A new trend you may see this Halloween is people with autism using a blue pumpkin when trick-or-treating.
Todd Tomerlin is a North Alabama parent, his son has autism. Tomerlin says the blue pumpkin can bridge a communication gap between the person with autism and other trick-or-treaters and parents.
“It’s a stressful interaction,” he said. “Obviously, when you’re going door to door you want your child to be polite, but when they’re not very verbal or, in some cases not verbal at all, they can be. So, as a parent you wouldn’t want someone to think your child’s being disrespectful when in fact they’re not.”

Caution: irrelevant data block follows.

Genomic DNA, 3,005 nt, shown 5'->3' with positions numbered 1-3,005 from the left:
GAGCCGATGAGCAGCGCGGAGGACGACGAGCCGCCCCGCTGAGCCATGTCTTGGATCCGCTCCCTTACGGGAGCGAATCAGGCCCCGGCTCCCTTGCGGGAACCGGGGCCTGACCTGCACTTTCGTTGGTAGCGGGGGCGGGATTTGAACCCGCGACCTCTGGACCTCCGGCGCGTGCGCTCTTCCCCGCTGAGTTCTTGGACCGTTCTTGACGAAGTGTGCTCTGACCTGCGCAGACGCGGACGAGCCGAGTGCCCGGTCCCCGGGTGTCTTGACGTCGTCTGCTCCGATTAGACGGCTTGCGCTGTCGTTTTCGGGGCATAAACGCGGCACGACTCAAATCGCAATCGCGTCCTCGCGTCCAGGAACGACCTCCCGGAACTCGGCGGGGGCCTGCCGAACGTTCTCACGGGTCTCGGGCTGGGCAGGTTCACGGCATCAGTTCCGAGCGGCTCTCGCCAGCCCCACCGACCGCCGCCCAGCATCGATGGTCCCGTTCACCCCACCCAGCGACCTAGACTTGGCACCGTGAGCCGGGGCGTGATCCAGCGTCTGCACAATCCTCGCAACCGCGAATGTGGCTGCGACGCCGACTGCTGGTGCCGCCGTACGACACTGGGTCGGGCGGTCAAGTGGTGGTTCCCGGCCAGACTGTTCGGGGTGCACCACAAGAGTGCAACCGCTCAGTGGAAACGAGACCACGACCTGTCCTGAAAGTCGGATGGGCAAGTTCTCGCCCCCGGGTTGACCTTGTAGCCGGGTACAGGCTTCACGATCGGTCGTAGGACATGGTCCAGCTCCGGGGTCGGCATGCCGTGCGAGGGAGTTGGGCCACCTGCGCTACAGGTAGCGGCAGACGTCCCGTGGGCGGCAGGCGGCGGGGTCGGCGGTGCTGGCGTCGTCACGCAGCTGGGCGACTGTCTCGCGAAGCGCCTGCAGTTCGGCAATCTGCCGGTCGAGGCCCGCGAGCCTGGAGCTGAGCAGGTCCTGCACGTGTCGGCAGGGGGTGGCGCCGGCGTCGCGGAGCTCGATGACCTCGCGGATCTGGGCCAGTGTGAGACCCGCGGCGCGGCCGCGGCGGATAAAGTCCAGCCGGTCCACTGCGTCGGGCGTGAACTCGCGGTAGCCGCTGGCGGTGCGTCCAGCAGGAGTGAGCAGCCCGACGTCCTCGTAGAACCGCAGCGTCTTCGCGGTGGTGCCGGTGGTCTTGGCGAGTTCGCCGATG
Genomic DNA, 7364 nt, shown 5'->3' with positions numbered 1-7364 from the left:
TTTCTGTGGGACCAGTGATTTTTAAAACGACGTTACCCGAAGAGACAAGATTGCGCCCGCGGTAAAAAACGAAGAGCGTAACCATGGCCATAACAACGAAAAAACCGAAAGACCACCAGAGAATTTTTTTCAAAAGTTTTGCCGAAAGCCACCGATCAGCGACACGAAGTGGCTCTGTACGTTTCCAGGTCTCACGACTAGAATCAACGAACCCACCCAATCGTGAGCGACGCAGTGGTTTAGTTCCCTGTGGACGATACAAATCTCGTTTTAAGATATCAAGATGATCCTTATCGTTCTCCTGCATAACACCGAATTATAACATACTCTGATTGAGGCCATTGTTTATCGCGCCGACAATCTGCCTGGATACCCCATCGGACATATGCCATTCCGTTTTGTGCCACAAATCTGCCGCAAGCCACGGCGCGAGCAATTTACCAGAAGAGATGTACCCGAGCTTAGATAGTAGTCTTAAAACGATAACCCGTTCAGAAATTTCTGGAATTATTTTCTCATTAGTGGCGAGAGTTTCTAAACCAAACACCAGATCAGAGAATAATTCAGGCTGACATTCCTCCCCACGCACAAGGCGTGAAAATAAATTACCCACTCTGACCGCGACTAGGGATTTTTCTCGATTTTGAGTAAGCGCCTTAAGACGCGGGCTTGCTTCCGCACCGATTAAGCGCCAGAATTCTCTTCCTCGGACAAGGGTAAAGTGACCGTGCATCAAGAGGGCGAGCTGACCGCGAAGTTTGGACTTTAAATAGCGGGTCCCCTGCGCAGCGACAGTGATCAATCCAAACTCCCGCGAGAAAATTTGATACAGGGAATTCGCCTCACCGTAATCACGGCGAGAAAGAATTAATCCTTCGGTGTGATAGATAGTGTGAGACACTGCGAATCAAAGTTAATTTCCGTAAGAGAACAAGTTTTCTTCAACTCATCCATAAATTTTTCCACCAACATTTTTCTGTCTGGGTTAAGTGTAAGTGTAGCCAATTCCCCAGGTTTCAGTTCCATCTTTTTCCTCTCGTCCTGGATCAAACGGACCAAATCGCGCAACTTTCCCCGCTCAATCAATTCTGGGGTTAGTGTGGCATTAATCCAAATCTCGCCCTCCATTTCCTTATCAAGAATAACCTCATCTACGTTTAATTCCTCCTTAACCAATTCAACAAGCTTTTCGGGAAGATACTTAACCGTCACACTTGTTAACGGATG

Tomerlin said Halloween can also be a sensory overload for a lot of kids with autism. “The neighbourhoods are crowded, the kids are running around here and there and parents are driving around with their headlights on,” Tomerlin said.
Tomerlin said for adults with autism who still want to trick-or-treat, the blue pumpkin can help signal to others they may not have a maturity level reflecting how old they look.
Tomerlin said the blue pumpkin can be a silent way of communicating something they might have to explain at every door. “If the community is aware, then that person on the other side of the door might be more patient, more understanding, might interact more and that’s what we want,” Tomerlin said. “We just want interaction with our child whether they’re verbal or non verbal.”